text-underline-position

How to easily change underline spacing of links in WordPress

2 minute read

Even with the plug and play nature of WordPress, most bloggers, at some point, realize that the slightest bit of CSS can make a world of a difference in tweaking the front end design of a website.

For those detached from the world of programming and computer science, the pressure to use an all encompassing theme can be tempting, but the truth is that most customization is quite simple.

In my latest pursuit of drilling down the subtle design changes of Click Press Play I’ve taken to reworking the spacing of underlined links.

Adding spacing or padding between a hyperlink and underline, I’ve found, is much more pleasing to the eye than one that “hugs” a link.

So, how exactly is this accomplished in a WordPress site/blog?

The answer lies in a simple line of CSS added to the custom CSS section of your theme’s appearance.

Simply perform the sequence of steps as follows in order to get to this section:

  • Go to the dashboard of your WordPress website
  • Click “Appearance” in the left sidebar column
  • Click “Edit CSS” in the expanded menu options

Once you have navigated to the “Edit CSS” section of your theme’s appearance editor you will want to add the following CSS exactly as it is written:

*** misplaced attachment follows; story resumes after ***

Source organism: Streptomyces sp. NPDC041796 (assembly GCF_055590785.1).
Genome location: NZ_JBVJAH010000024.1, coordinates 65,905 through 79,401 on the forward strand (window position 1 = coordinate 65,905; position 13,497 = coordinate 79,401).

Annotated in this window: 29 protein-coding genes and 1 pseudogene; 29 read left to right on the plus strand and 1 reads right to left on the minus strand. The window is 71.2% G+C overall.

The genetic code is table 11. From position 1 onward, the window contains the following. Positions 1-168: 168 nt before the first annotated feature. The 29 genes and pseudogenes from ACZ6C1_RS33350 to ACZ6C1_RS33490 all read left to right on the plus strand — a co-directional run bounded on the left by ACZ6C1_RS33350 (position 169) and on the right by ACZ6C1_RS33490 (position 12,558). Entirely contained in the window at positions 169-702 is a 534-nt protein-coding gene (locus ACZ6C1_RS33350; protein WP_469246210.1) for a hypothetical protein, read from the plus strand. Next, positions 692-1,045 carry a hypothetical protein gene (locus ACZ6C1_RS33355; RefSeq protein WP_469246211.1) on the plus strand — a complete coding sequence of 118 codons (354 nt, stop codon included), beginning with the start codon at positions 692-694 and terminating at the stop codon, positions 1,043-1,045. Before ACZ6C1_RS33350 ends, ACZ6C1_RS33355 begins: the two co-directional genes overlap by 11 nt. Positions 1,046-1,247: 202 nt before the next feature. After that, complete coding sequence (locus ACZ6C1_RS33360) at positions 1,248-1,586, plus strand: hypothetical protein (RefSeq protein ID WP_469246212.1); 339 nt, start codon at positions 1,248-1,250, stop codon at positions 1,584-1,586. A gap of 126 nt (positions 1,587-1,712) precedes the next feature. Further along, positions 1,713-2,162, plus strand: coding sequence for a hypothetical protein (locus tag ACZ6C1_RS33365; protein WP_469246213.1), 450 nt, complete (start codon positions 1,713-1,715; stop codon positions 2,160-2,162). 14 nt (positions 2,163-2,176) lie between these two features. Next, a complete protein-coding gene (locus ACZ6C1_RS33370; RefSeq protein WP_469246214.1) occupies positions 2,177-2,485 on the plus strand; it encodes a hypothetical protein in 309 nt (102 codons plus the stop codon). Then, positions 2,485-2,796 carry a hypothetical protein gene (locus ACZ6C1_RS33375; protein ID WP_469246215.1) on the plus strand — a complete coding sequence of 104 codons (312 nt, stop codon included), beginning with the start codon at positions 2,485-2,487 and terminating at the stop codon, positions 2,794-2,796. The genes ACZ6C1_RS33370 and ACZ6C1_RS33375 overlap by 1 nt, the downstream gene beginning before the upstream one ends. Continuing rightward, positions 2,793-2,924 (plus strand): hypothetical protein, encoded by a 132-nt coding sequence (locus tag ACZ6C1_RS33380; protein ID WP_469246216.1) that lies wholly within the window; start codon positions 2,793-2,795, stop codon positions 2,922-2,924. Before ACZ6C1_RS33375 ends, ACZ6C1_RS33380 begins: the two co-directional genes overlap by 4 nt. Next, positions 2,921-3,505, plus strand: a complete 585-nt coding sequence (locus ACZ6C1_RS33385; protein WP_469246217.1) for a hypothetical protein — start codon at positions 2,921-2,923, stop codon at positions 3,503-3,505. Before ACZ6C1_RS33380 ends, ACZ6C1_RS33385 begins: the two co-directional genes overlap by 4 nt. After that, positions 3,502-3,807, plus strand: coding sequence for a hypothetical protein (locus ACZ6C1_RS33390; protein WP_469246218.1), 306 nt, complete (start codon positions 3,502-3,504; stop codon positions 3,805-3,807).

p a:link, p a:hover, p a:active, p a:visited {
    text-decoration: underline;
    text-underline-position: under		
}

What exactly does this code do?

In short, it makes all active links in WordPress pages display a spaced underline. This state will persist no matter whether you have hovered over, clicked, or visited a link. The backbone line of this custom CSS is text-underline-position: under, and it’s an incredibly convenient tweak in the face of other options.

The only downfall of this solution is that a couple browsers do not render this properly (Firefox for Android and Safari on iOS). You can view the full compatibility chart on Mozilla’s official documentation.

It should be noted that I am using GeneratePress and so I cannot speak to any possible compatibility conflicts with other themes. I would imagine that most themes will handle this fine but you never know with how heavy handed some page builders can be.

I have to give credit to stackoverflow in my efforts to contextualize various sources and answers for my specific use case. More specifically, this answer authored by user Duc Huynh.

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